Nothing she does is good enough. If her skirt is above her knee they claim she needs to lengthen it, when she lengthens the hemline they say it is too matronly. When she wears high neck outfits it is too matronly, when she lowers them it is too revealing. If she leaves her hair down it is unprofessional and when she wears the same pair of high heels she isn’t representing royalty correctly. I cannot imagine having my every move picked apart and judged by the media and women all over the world. The weight upon her shoulders must be immense all because she fell in love with someone in line for the throne in Great Britain.

The pressure to fit the societal definition of the perfect woman is an impossible goal to reach. That doesn’t stop women, myself included, from trying to meet it anyway. When I look at myself in the mirror I don’t see the good things about myself, I see all of the things that, according to media and society, are wrong and ugly about myself. I know a huge part of that is my own lack of self-esteem, but the pressure from outside sources amplifies it.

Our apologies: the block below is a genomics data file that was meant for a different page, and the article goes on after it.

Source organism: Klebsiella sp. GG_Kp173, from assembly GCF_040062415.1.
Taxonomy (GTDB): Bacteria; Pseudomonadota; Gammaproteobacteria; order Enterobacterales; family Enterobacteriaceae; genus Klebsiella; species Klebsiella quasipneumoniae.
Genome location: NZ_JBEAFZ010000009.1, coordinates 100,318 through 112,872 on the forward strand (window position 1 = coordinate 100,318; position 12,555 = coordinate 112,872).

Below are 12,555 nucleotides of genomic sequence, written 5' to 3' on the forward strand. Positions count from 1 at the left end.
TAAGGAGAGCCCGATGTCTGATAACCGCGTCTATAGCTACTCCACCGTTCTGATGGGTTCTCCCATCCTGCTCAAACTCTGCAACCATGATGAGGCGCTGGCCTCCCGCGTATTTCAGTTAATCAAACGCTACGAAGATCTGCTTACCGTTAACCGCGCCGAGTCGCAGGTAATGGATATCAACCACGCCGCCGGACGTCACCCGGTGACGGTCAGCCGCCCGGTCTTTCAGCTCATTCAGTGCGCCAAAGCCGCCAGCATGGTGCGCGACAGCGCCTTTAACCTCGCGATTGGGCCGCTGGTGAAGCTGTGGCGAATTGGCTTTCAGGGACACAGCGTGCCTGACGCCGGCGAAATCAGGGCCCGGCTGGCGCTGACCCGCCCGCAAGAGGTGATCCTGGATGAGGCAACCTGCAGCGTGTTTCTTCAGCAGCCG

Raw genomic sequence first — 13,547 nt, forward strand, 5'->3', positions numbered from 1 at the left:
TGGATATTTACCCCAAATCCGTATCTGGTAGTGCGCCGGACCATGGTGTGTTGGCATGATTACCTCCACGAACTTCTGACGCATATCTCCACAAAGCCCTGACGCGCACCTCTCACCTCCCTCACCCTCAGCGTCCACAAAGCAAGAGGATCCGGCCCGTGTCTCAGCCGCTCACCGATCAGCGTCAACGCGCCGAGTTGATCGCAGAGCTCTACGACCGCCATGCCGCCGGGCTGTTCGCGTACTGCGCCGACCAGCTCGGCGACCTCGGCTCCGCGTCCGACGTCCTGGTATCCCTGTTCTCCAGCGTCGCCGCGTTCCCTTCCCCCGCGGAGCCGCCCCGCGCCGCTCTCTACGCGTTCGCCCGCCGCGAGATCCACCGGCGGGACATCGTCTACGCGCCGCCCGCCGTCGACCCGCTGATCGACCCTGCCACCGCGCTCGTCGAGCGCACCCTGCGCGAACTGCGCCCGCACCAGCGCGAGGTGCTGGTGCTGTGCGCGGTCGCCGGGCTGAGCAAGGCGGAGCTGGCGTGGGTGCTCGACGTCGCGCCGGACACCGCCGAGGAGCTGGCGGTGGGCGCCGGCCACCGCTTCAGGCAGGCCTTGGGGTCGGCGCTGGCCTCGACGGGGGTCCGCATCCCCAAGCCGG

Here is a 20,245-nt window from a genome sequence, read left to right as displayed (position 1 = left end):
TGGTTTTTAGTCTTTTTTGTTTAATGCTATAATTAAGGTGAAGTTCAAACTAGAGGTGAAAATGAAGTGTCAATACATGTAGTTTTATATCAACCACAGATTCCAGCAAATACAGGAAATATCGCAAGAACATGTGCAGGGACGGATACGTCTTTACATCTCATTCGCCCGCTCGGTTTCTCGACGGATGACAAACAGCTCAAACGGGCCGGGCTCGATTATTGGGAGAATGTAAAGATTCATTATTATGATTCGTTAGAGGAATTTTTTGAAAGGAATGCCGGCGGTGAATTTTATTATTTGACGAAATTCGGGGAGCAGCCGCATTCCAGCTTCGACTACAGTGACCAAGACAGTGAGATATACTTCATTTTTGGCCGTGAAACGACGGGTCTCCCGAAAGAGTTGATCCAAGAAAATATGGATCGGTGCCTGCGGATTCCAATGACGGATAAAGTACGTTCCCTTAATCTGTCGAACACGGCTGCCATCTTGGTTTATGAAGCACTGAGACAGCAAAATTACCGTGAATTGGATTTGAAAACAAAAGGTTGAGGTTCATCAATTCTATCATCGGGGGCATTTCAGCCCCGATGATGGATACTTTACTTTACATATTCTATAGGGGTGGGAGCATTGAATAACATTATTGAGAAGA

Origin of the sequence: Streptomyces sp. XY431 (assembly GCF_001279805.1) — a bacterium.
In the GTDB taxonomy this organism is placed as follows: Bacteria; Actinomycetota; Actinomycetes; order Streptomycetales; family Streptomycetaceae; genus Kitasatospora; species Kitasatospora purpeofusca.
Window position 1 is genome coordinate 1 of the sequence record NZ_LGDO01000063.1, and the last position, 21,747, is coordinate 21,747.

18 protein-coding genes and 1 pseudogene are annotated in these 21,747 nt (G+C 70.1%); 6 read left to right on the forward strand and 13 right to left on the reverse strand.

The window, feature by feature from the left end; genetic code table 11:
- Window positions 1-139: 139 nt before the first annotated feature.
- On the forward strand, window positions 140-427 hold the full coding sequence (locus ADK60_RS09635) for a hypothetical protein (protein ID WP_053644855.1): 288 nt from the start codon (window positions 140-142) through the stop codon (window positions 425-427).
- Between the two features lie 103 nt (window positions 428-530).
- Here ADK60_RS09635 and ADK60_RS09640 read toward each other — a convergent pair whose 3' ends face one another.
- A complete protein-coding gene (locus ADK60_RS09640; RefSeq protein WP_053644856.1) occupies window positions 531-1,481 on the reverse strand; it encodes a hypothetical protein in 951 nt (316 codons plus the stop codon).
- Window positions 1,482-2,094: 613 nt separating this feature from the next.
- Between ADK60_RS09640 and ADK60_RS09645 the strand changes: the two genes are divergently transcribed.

The pressure trickles down from society to the women in the world and I have started to notice that pressure trickles down to our young daughters. It isn’t something that we do on purpose or even realize is happening until it is too late. When you see your daughter sucking in her belly or saying she doesn’t like a shirt because it shows her fat rolls it makes you realize just how pervasive it can become.

I watched a news segment the other day about a new problem facing the young children in America. A problem that doctors are not prepared to deal with at such young ages. Anorexia and bulimia are becoming a much larger problem in girls starting as young as 9. The drive for physical perfection is making it so that little girls who should be playing with their friends are more concerned about body fat.

For me it doesn’t matter how often my husband tells me that I am beautiful and desirable. It is something inside of me that is broken or skewed. It is something that I need to fix within myself and realize that my self-worth isn’t dependent on my weight or the size of pants I wear. It is so very hard when everywhere I look I see women on TV, magazines, etc. that have more abs than a lot of men. Not only do I need to stop thinking this way for myself, I need to stop thinking this way for my daughter. I don’t want her to feel this way about herself.